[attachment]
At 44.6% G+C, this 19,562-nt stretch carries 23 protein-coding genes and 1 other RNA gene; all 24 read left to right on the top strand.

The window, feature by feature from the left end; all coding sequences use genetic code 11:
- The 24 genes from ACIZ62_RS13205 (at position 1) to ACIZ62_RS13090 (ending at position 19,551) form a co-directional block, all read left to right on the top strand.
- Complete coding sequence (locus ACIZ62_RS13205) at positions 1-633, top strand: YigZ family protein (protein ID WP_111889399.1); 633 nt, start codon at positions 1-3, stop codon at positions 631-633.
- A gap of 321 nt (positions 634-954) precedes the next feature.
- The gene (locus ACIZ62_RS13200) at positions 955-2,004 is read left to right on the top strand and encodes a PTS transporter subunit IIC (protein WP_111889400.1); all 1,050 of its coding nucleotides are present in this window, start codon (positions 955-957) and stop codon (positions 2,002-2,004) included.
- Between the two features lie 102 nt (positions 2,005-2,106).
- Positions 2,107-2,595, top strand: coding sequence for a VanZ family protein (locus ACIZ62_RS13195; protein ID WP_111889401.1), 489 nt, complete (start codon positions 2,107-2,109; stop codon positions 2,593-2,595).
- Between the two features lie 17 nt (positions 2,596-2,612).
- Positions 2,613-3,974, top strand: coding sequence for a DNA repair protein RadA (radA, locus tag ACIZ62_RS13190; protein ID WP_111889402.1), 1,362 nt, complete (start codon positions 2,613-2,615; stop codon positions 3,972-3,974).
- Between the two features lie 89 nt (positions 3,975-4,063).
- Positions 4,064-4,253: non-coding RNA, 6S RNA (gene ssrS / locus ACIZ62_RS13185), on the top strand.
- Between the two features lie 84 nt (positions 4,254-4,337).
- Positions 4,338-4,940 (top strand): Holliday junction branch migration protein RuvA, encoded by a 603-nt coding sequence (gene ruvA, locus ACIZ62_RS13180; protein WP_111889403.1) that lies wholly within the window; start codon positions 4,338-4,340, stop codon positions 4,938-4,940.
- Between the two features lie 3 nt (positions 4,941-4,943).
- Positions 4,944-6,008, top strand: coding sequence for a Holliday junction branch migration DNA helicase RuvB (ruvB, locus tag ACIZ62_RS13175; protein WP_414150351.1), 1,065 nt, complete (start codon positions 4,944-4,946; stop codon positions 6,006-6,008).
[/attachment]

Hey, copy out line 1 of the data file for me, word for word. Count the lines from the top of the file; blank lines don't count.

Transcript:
At 44.6% G+C, this 19,562-nt stretch carries 23 protein-coding genes and 1 other RNA gene; all 24 read left to right on the top strand.